Dit werd over Intervac gezegd in de pers
Home From Home - Intervac In The Irish Times
Home From Home is an engaging account of an Irish family's first home exchange. The writing is clever and the author gives a clear picture of the unusual types of fun available to home exchangers. There's nothing like it! > DEIRDRE VELDON and family swapped Dublin for Stockholm on a home exchange holiday > The trip is the upshot of blowing the entire annual holiday fund on a desperate sun-seeking trip to Portugal earlier in the year and nights upon nights spent fiddling about on a home exchange website. Failure to follow through can be a problem with house swaps, but nothing paints up a proposition and focuses the mind like a tiny budget. > We plump for Sweden because it’s cheap to get to and it seems a wallet-friendly way to see a country with a high cost of living. Crucially, we have found a Swedish family who seem half interested in the package we’re offering. Read the rest of the article
Journalists in Iceland Are On To Intervac!
Looks like the financial crisis in Iceland is turning out to be good for something and by that we mean for promoting home exchange. We all know that home exchange is the most financially attractive way to travel, that it's also environmentally sound and perfect for families. Here's a super article in the Icelandic press proving our point! Thanks Fólk Magazine!
Great Article in Canada's Globe and Mail
Our organizer in Canada has just alerted me to a perfectly lovely article published in The Globe and Mail. I especially like the photo of the author's home for exchange. It makes the perfect point that you don't have to live in a mansion or a villa to exchange your home. It should be clean and in good repair in order to offer your guests a comfortable, stress-free holiday, but that is common sense. Mr. Blake's home looks lovely and from the article it's clear that he doesn't have any trouble finding exchanges around the world. > Through our membership in InterVac (short for International Vacation, with a nominal membership fee of $129 a year), travel has become a bargain. It makes it easier to splurge elsewhere when you save by cooking your own meals. But more important, staying in a home provides insights into the culture you're visiting. With a house exchange, you're not in a hotel zone. You're in a real neighbourhood. Shopping for food and visiting local cafés and restaurants for a couple of weeks has an intimacy no hotel stay has matched. Joseph Blake, the author goes on to detail some of his varied experiences in other peoples homes around the world. It's a great read, full of stories about the fun and serendipity that home exchange vacations are known for.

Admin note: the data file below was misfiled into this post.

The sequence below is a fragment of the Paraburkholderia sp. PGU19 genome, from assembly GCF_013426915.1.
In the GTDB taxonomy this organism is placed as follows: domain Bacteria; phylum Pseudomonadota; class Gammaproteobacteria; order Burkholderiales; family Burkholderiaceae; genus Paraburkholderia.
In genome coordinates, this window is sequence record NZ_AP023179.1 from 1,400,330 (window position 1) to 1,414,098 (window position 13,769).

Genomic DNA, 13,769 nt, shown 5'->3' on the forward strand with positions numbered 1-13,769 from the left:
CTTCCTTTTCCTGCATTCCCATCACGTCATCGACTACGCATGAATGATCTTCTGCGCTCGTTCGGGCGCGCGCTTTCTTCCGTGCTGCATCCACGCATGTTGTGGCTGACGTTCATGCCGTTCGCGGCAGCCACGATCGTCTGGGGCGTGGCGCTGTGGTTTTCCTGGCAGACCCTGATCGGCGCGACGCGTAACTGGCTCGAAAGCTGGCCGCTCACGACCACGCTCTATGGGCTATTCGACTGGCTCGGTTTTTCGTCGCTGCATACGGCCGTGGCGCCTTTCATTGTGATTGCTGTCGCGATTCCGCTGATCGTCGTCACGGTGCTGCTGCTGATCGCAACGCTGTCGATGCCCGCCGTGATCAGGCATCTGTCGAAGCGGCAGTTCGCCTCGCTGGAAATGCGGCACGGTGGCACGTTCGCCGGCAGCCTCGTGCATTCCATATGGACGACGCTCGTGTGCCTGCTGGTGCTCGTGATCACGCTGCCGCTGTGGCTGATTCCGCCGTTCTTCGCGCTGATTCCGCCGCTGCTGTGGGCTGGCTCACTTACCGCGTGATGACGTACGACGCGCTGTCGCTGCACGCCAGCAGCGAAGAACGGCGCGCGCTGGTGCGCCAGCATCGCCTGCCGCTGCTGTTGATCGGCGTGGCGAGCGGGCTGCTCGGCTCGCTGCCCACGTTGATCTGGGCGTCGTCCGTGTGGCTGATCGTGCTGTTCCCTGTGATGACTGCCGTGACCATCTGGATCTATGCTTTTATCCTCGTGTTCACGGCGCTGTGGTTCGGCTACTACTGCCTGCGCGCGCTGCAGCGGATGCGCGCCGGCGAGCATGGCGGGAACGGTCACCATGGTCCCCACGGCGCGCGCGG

Irish Times: From home to home on your holidays
Sandra O'Connell, she writes the Go Niche column in the Saturday Irish Times, has also written an article on reasons for exchanging homes during a recession. She interviews several people intimately involved in the home exchange experience (one of whom is our own Frank Kelly) and there are some very nice stories from home exchangers about their experiences. Thanks, Sandra! Read the Article
Veja Rio - Troca de casas
Wow! Our national representative in Brazil was quoted in a great article about home exchange in Brazil's Veja Rio as saying: > These are people over 30 years, with higher education, financial stability and excellent standard of living And he is right, of course. That exactly describes the profile of our membership. They are serious about seeing the world neighbourhood-by-neighbourhood and they love exchanging homes. Special thanks from the whole Intervac organization to our member Carmen Severo. You can read the whole article at Veja Rio.
Le Progres - Il n’y a jamais eu de mauvaises surprises dans ces échanges
Intervac France too has had a nice article written in Le Progres. Great work and many thanks to our French national organizer, Kristina Caulliad.